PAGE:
Let me start with a personal experience. I was a media handler to one of the candidates contesting to govern one of the states in the South east of Nigeria in 2013. The candidate, a business mogul, was very popular especially among the youths, who happen to hold the ace in electoral victory in any space. Of course, judging by his youthful age then, he was certainly one of them. He had everything to his advantage, or so it seemed then. What with the deep pockets which included the dollar to spend and also the youthful energy? We traversed the nooks and crannies of the state including villages and sub-urban cities and towns. We even went as far as neighbouring and some other states other states where we knew we could convince the indigenes of our candidate’s state living there to come home to exercise their voting rights and vote for him.
Lot of money was spent on “mobilisation” and of course, this couldn’t be a problem since my then principal had a very deep pocket…perhaps deeper than other candidates and he was not one to shy away from flaunting it. His country home, which was the de facto campaign head office was always a theatre of activities from when the campaigns commenced and afterwards. We were more than sure that he was going to have upper hands judging by the crowds, days and nights and in everywhere we went to campaign. Every clergy, traditional ruler, community leader and so on assured our candidate. So, we thought we were good to go to the polls and win.
On the day of the election, one of the first things that surprised us was that at every polling booth, length of the queues were short, contrary to our expectation. We had expected a huge turn-out of voters, judging by the huge turn-outs during campaigns. It was as if the whole communities were deserted. What could have gone wrong? The weather was clement, no harassment from security agents, it was a public holiday declared for the sole purpose of the Election Day. It was a deep puzzle. Well, votes were cast and election result was declared and your guess is as good as mine. He lost.
I replayed the whole scenario in my mind, right from the early days even before my candidate declared his intent, in which various socio-cultural and business communities pledged their support, down to commencement of campaigns, the huge crowds so difficult to control that bestrode all campaigns, up until the eve of the Election Day. I couldn’t fathom where we went wrong. All of us at the situation room were in the cold like the proverbial chicken that fell into a pool of water and struggled to get out to safety. Money was spent lavishly, we had the best manifesto, or so we thought. But one thing was missing in our campaign pitch: we took it for granted that every eligible voter had a Permanent Voter’s Card, or PVC. We took it for granted that everyone in the crowd who showed love for our candidate was a potential voter, even without asking whether he or she is eligible, through possession of the PVC. The crowd was our only mega-assurance. We neglected, to our undoing, the most important item, without which a vote cannot be cast: The Almighty PVC!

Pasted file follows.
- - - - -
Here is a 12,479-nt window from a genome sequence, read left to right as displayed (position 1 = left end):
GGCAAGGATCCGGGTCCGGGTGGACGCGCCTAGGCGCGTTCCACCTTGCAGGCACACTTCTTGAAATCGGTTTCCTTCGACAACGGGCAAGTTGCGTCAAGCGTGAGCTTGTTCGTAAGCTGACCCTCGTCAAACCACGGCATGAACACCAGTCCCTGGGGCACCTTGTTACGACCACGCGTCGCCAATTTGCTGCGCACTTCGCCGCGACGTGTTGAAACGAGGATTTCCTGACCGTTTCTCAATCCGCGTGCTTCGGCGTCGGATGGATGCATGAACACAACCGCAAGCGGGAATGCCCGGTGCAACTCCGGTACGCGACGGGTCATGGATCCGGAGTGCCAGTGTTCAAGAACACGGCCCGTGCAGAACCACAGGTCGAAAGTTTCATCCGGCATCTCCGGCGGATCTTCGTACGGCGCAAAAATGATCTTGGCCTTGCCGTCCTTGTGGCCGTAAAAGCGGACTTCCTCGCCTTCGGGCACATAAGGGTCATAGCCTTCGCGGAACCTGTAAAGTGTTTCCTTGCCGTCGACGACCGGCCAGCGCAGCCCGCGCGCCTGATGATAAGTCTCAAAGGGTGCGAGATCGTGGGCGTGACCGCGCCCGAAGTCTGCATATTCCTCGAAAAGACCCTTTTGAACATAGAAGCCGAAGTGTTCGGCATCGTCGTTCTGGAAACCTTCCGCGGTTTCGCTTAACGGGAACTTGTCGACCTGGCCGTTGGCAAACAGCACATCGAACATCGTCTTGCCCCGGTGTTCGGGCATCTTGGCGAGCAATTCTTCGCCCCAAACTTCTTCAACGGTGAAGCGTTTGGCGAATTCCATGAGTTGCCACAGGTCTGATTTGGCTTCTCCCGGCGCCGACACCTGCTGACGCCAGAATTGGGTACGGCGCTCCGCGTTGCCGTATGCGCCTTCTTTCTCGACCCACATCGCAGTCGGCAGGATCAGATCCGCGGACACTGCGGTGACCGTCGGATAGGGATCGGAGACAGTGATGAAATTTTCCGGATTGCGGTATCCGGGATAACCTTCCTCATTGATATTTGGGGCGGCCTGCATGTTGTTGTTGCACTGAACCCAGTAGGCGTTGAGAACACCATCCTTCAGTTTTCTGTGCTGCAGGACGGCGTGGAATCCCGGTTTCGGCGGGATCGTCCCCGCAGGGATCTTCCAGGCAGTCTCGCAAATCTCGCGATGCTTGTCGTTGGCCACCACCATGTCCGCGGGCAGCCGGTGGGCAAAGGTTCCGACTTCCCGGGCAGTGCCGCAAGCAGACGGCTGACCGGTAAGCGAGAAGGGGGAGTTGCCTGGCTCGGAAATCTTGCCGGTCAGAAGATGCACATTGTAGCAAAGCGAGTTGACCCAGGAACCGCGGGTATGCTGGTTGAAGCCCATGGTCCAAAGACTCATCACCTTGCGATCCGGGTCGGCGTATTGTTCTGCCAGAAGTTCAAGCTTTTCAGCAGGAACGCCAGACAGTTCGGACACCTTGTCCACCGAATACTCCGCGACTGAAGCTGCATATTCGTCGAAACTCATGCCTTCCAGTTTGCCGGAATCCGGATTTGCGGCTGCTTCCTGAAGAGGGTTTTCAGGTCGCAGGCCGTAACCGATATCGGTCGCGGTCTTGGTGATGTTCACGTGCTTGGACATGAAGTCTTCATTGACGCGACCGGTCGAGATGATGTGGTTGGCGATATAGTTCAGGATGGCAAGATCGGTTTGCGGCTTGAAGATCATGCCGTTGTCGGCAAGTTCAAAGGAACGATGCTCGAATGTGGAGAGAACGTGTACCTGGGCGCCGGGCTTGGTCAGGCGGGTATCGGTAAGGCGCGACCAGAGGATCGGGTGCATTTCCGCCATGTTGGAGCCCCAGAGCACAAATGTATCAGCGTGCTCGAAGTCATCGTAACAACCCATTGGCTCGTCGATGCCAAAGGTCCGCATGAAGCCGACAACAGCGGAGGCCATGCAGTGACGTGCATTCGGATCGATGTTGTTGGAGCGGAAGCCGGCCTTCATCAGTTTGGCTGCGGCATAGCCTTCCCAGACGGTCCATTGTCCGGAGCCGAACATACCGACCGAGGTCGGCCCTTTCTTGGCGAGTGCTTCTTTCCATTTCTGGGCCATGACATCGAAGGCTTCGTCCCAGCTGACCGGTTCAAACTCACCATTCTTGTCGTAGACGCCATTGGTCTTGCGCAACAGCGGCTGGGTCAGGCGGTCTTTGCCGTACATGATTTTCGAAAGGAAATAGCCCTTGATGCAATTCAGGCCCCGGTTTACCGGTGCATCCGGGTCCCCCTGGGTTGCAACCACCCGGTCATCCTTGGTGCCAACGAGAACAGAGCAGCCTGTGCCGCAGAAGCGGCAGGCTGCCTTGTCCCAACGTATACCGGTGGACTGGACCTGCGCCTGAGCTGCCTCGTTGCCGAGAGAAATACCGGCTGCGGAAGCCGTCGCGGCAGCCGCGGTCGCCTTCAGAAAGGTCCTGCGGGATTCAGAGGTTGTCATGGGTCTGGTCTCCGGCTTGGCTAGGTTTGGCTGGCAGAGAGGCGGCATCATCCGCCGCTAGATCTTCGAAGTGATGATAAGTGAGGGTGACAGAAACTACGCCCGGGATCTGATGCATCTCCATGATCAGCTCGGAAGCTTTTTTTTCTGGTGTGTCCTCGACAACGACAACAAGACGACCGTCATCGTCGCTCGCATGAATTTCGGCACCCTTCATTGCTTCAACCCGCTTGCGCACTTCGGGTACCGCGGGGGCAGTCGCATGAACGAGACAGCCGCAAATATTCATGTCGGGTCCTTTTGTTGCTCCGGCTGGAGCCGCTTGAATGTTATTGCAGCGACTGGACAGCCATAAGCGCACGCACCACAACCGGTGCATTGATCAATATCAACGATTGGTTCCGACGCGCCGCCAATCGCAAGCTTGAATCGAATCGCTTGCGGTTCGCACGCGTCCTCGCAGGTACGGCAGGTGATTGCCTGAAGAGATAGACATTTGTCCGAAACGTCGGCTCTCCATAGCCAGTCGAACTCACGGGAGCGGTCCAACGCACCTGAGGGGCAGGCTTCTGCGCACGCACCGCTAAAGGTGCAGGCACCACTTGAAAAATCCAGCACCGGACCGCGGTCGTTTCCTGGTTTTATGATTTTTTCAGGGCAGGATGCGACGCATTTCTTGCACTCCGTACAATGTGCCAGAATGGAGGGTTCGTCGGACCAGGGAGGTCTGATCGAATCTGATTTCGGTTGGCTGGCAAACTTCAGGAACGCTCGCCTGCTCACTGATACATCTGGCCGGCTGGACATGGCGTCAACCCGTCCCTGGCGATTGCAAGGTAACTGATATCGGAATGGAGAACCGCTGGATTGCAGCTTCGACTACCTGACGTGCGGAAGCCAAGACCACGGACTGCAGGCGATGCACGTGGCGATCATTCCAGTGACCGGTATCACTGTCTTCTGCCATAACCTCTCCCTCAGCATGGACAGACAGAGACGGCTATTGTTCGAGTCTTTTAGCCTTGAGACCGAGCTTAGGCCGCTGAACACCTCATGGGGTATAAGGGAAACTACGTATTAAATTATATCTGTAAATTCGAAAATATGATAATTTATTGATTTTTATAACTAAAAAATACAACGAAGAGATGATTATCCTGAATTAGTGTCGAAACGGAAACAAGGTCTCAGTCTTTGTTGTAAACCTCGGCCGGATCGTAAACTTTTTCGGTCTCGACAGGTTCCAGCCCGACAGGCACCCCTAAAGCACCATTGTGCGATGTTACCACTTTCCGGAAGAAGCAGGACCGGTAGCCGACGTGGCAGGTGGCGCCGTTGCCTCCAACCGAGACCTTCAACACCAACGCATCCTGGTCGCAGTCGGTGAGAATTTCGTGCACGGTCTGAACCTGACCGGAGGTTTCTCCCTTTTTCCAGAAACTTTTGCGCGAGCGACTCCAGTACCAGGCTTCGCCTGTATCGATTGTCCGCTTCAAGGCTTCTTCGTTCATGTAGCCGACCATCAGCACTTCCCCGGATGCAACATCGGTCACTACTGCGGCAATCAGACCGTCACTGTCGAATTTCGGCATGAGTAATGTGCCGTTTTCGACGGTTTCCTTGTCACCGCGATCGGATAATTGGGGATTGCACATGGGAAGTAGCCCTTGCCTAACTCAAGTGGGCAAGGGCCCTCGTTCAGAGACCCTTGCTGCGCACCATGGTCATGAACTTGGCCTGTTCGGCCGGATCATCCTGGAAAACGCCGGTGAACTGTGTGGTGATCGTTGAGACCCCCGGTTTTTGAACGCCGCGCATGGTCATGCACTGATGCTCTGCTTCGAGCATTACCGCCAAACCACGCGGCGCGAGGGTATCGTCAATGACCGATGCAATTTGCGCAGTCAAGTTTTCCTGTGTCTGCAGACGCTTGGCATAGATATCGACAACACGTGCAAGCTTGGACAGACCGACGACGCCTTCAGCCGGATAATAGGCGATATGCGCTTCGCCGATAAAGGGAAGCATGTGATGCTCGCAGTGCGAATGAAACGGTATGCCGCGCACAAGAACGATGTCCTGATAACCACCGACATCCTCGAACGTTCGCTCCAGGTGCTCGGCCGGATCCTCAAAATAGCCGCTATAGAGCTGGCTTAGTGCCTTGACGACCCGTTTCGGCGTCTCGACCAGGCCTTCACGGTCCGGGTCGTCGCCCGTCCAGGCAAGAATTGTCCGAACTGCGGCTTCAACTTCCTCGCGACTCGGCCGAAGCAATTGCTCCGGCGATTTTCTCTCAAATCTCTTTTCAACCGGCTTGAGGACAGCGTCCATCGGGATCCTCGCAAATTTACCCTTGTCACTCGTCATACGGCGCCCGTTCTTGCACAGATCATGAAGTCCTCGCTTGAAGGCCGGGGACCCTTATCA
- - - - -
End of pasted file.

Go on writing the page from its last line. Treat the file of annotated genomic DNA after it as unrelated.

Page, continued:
It is regrettable that a lot of people do not collect their voter’s card even when they reluctantly do register to have one; many even collect it not for the purpose of voting, but for other extraneous reasons like access to public utilities. You can hail your candidate, speak well of him, support him in whatever way you deem possible but you are a total waste if you do not translate these activities into countable votes on election day. It makes me remember the popular saying that politics is a game of numbers. And the only way this game could be played and won legally is by possession of valid PVC and use it on election day. It is your power, your weapon to vote in or vote out whomsoever you wish. It is free and your only qualification is your age. Democracy is so good that it is the only and best form of government that allows full participation. You are very important in the democratic process inasmuch as you possess your personal PVC. Do not sell it or exchange it for other pecuniary benefits. Doing so will only mean you’ve sold your birthright as did the biblical Esau.
So, when the Independent National Electoral Commission (INEC) on Monday claimed that 215,000 Permanent Voter Cards (PVCs) were still unclaimed in Ekiti, five months to the July 14 governorship election, it was a very sad commentary.
Hopefully, Osun residents will take a cue from this, by not only be in possession of their individual PVCs, but also come out en mass to elect their desired candidates when the time comes.